Tuesday, June 26, 2012

Don't Blame Europe Without Including the U.S. for our Global Mess ... We're the Engine

Don't Blame Europe for Global Weakness puts it this way:

"European Central Bank President Mario Draghi delivered a message to those outside of Europe who may be tempted to lay the weakness in the global economy at Europe’s front door: don’t go there. . . .

“It seems that [with all the] problems of a country with high and rising deficits, high public debts and so on… all the problems depend on Europe?” he said in what appeared to be a reference to the U.S.

The ECB head can be excused for getting a little defensive when it comes to the amount of blame Europe must shoulder for the weakening global economy. . . .

Some non-European members of the G20 are concerned about “the potential consequences of a crisis in the euro zone, particularly a banking crisis, [and the] effect on the rest of our economies,” Canada’s finance minister Jim Flaherty said . . . . Japan’s finance minister said that Europe “must act properly and responsibly to deal with the crisis.”

U.S. President Barack Obama said recently, in response to a grim U.S. jobs report, that Europe’s problems were part of “some serious headwinds” that are “having an impact world-wide — and it’s starting to cast a shadow on our own [economy] as well.”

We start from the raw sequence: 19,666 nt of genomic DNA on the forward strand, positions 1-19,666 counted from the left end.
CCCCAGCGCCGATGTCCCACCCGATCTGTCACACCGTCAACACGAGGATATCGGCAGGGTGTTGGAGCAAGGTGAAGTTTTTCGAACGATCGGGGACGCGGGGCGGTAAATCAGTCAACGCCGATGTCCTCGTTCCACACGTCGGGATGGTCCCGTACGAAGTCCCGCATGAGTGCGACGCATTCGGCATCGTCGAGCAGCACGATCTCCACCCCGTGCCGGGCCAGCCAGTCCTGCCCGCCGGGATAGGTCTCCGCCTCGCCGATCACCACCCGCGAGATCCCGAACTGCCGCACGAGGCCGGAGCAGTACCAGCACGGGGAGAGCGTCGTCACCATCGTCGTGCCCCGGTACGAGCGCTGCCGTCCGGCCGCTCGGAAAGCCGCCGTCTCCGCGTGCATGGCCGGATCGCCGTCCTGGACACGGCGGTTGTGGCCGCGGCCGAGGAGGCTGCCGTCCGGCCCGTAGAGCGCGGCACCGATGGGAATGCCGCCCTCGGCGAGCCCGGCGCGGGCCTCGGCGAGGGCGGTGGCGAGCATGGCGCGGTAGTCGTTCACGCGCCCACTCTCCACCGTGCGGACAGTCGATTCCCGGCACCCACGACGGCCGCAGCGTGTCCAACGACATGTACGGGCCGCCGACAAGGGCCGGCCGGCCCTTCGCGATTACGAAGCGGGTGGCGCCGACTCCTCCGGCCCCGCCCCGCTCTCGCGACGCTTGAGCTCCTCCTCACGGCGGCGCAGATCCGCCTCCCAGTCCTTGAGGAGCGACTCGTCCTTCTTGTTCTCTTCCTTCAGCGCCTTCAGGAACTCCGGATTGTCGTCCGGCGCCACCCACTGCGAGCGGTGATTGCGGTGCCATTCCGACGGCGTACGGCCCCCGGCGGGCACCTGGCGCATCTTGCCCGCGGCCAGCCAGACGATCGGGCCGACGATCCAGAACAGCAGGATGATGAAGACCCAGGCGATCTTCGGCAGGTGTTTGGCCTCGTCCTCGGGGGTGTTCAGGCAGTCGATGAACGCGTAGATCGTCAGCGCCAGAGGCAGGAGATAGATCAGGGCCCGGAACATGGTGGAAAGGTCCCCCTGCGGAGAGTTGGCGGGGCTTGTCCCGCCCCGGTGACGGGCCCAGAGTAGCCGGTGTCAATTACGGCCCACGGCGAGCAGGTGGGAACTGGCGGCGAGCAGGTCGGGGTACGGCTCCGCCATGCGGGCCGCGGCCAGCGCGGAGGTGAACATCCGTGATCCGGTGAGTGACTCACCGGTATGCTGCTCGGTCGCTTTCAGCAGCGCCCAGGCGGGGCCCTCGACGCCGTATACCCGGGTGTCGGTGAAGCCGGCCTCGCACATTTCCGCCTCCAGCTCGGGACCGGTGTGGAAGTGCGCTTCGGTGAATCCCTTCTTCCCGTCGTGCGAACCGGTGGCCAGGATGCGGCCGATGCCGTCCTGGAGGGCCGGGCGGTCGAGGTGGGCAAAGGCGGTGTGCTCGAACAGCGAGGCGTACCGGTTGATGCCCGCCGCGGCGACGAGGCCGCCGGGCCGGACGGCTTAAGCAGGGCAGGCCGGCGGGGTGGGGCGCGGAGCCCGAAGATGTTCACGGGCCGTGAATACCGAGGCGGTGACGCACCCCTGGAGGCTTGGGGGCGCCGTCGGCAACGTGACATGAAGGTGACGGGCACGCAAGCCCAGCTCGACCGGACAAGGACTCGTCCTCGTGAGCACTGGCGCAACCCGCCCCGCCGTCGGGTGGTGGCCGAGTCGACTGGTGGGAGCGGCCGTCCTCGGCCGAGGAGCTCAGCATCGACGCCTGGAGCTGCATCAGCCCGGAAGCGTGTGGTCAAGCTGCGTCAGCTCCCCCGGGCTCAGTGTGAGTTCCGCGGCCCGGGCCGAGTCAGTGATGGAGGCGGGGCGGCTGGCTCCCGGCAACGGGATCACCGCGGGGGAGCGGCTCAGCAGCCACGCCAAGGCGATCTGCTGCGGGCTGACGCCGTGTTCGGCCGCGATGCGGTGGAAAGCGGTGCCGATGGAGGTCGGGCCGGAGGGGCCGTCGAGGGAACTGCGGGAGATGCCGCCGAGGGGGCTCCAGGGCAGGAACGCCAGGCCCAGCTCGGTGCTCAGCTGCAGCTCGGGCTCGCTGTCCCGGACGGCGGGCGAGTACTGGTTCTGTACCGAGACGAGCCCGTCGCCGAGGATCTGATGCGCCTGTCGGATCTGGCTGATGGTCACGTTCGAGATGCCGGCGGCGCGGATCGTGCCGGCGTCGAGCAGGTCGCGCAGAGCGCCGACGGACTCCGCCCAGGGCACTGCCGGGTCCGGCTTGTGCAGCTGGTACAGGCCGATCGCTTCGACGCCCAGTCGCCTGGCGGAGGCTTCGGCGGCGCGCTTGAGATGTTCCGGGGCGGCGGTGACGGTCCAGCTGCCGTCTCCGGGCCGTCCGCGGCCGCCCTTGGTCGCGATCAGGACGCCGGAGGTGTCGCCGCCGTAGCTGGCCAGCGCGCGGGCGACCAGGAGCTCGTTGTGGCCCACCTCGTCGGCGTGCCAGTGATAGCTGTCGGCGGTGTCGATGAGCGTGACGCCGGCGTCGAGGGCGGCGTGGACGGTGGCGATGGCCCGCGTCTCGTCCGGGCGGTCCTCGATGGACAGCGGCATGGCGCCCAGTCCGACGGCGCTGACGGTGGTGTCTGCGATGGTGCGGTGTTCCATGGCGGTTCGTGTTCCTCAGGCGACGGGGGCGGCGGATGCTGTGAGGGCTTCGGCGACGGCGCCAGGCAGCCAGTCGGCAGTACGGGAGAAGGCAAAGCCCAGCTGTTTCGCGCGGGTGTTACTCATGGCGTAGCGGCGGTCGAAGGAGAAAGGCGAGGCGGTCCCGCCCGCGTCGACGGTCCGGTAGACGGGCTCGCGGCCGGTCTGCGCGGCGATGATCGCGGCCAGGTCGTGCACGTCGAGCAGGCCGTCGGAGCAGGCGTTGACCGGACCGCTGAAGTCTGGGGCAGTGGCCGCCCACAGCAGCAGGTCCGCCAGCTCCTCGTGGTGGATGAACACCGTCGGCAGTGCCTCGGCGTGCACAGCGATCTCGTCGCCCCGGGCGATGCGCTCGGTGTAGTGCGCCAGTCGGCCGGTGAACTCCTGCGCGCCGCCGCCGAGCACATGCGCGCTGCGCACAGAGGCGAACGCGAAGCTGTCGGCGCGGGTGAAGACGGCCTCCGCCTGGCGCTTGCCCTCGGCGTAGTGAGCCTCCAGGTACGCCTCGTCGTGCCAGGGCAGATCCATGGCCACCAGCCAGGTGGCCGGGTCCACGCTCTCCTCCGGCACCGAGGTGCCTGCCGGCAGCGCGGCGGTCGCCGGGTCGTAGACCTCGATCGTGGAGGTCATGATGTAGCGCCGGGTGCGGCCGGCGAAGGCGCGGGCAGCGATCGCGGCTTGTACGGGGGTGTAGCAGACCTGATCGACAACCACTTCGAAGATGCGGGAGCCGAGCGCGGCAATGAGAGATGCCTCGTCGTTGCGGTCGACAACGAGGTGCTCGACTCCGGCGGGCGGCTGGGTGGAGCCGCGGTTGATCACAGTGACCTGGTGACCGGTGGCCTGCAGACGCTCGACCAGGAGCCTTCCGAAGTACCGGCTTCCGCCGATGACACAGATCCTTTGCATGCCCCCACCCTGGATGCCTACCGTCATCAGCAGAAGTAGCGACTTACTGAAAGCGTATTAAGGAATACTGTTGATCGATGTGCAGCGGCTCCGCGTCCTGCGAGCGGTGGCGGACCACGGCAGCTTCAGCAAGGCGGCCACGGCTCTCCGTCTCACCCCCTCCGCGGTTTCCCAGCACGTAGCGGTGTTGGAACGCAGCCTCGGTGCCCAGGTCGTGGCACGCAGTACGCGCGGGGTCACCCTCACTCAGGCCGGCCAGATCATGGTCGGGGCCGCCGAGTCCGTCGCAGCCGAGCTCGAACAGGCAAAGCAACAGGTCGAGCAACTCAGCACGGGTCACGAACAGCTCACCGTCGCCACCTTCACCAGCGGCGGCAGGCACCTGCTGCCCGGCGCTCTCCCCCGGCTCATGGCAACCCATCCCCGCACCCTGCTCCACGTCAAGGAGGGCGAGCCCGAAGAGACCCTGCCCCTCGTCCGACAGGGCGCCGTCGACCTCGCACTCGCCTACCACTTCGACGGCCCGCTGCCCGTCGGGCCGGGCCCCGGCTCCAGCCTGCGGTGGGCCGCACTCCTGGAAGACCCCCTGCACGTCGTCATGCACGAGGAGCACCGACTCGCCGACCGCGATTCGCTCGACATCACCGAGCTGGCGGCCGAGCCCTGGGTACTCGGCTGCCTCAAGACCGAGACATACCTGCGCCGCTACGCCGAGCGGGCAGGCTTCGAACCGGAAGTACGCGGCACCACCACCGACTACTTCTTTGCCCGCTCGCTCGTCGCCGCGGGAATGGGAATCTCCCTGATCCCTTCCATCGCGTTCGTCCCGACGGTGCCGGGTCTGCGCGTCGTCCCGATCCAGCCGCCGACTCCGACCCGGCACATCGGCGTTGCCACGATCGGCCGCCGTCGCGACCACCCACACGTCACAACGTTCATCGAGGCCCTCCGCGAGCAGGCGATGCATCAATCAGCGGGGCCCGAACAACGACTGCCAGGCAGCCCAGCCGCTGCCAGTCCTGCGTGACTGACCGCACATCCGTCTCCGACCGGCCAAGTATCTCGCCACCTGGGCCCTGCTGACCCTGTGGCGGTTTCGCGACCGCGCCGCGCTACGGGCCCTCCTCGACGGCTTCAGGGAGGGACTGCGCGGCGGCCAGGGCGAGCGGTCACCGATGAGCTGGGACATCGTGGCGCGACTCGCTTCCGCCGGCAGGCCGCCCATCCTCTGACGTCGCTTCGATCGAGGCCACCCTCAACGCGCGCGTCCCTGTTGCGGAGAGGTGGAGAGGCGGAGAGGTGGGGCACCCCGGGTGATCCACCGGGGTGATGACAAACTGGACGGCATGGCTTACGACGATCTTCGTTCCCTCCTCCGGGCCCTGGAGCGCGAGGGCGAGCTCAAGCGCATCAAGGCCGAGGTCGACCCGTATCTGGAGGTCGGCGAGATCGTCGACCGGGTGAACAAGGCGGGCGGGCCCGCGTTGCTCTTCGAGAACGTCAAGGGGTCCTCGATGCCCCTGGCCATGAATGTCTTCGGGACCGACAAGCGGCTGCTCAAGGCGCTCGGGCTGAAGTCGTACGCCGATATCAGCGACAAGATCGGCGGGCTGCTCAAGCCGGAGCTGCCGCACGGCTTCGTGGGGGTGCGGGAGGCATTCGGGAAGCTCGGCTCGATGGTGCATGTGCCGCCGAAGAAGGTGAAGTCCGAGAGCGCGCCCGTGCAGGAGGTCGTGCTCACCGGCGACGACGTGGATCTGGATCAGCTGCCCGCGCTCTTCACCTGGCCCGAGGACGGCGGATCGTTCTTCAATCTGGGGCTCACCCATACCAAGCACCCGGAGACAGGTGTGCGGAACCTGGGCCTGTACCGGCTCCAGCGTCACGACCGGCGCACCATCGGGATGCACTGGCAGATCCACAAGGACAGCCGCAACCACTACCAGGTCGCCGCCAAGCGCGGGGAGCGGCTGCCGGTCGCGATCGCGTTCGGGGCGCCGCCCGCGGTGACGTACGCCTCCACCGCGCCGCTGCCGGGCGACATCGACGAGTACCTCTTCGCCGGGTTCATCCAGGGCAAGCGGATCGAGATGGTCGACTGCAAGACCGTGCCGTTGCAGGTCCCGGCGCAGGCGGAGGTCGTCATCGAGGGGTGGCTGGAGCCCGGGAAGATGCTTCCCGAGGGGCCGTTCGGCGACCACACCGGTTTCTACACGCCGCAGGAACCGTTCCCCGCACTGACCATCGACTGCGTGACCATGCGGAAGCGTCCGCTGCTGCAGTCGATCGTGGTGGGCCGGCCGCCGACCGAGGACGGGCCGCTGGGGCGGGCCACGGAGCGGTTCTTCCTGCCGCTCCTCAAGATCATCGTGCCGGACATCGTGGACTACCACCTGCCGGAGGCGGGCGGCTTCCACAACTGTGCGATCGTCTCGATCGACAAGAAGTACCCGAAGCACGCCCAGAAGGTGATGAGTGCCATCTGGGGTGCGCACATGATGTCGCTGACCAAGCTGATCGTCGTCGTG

Mr. Draghi acknowledged that as the world’s second-biggest economy, the euro zone has an economic effect that may be amplified through financial markets.

Still, his message . . . was clear to those outside the euro bloc: look in the mirror, and not at us.

“Europe may have some responsibilities but these countries have their own policy problems which are still unaddressed,” he said, without naming them.

Referring to the U.S., and whether its economy will take a big hit from Europe, Mr. Draghi said: “if we carry this reasoning too far we end up saying the United States is a closed, small economy, which I never thought it was.”"

Summing Up

Makes sense to me. We're the little engine that must. The rest of the world, including China, depends on our consumer for its own economic growth, at least in substantial part.

When we resume solid and sustainable growth, the world will as well.

Until then, the rest of the world will probably continue to suffer.

So will we, just not as much as they will.

But that won't make us feel any better about things.

We simply need government to stop kicking private sector companies, including energy companies, in the teeth.

Thanks. Bob.

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